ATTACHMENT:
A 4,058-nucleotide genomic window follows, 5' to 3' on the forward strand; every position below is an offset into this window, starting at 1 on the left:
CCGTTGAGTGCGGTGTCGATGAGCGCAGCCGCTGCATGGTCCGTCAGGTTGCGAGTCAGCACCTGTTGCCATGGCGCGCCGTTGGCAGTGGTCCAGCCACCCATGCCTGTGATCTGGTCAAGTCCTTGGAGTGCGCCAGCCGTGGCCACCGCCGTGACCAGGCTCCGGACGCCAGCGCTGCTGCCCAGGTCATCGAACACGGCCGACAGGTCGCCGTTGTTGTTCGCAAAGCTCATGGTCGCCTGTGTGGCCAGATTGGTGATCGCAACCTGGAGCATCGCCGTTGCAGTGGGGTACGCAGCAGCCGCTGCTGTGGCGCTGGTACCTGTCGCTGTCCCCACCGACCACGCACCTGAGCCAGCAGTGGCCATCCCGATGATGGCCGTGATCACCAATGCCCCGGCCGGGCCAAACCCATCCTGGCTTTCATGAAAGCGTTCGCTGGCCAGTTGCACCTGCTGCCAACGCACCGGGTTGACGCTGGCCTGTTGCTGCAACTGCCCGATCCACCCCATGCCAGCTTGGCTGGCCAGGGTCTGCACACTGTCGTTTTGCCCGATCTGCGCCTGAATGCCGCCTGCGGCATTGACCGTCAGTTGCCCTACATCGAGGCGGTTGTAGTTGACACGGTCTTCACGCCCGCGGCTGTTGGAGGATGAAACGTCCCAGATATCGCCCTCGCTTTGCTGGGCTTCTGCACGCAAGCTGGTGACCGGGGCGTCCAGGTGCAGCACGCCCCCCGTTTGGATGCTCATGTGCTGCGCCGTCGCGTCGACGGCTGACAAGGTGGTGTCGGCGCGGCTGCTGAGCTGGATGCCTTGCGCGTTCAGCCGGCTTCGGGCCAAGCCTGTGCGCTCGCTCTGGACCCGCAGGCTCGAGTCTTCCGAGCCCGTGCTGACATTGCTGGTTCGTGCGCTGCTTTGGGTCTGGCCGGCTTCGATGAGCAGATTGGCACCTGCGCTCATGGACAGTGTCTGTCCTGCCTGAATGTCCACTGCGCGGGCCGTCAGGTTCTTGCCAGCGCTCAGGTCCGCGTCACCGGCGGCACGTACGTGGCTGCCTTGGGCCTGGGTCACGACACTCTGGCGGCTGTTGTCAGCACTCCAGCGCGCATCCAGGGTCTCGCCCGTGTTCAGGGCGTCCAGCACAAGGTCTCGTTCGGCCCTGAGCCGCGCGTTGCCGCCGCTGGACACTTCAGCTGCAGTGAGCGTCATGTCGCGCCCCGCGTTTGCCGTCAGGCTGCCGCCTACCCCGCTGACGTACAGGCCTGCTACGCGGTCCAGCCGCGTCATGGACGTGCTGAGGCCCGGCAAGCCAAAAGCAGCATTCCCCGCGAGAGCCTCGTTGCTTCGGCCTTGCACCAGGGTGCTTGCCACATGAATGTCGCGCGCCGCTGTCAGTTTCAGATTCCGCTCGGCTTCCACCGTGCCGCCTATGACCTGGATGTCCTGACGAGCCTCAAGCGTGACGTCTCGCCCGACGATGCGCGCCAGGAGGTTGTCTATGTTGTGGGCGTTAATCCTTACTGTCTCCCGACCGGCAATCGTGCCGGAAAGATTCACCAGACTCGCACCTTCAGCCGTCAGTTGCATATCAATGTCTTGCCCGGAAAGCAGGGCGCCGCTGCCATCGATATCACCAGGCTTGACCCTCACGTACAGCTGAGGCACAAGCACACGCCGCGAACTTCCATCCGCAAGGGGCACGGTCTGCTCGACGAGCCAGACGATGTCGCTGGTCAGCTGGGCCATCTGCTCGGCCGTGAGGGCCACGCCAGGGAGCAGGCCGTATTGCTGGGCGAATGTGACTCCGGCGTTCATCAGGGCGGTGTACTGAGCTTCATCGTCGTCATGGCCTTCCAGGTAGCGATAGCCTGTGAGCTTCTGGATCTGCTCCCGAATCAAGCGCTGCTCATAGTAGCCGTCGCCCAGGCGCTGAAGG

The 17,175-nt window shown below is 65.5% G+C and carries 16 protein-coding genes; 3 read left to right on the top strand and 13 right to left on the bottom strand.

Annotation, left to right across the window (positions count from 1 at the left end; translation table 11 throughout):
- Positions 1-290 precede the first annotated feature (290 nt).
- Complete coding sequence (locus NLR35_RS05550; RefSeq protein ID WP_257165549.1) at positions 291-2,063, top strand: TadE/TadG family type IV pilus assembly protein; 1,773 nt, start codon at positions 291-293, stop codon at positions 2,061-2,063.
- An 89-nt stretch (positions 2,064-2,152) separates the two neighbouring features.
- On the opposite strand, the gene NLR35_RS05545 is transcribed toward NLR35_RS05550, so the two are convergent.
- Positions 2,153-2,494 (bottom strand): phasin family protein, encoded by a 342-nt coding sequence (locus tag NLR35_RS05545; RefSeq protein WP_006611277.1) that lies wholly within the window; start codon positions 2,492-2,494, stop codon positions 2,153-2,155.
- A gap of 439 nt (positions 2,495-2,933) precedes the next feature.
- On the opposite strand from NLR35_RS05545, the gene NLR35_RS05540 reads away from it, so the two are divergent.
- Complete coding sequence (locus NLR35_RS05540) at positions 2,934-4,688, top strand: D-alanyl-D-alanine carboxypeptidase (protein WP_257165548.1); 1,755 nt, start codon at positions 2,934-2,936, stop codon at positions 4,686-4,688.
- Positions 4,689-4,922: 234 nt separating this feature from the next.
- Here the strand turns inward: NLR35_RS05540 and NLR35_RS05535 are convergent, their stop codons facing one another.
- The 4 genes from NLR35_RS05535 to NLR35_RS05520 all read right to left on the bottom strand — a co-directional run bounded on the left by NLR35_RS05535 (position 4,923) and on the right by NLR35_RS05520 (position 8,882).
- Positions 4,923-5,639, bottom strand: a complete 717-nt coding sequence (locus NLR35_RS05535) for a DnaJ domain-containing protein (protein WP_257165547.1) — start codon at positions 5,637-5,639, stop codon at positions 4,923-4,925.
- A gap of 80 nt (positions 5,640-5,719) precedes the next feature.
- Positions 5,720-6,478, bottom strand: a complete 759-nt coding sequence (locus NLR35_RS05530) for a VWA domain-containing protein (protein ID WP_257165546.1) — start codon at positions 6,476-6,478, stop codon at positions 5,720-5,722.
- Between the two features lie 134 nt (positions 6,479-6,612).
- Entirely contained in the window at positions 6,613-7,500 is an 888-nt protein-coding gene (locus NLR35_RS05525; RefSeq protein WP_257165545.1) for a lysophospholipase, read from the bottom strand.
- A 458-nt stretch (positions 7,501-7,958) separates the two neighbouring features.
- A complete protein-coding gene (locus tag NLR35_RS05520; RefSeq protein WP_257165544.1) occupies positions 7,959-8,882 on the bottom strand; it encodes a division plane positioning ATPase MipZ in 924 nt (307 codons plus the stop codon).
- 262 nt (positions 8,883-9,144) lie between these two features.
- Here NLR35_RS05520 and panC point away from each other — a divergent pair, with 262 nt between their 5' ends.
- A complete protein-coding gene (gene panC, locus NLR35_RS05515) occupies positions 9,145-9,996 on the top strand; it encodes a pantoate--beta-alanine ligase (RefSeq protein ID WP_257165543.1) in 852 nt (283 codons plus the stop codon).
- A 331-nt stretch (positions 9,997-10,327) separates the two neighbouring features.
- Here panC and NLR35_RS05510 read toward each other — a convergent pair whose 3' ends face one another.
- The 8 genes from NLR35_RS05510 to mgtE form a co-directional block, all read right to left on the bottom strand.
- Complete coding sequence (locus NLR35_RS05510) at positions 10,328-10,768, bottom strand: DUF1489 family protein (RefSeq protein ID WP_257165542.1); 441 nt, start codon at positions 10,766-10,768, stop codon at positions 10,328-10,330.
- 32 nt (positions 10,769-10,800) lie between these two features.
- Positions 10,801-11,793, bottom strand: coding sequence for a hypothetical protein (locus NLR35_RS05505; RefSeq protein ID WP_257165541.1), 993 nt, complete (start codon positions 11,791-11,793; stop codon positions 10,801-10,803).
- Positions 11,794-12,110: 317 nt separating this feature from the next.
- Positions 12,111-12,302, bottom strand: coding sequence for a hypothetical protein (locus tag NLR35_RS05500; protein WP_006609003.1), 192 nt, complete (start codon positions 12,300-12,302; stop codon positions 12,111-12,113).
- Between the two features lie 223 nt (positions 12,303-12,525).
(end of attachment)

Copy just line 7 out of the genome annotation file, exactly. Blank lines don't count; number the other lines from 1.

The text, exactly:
- An 89-nt stretch (positions 2,064-2,152) separates the two neighbouring features.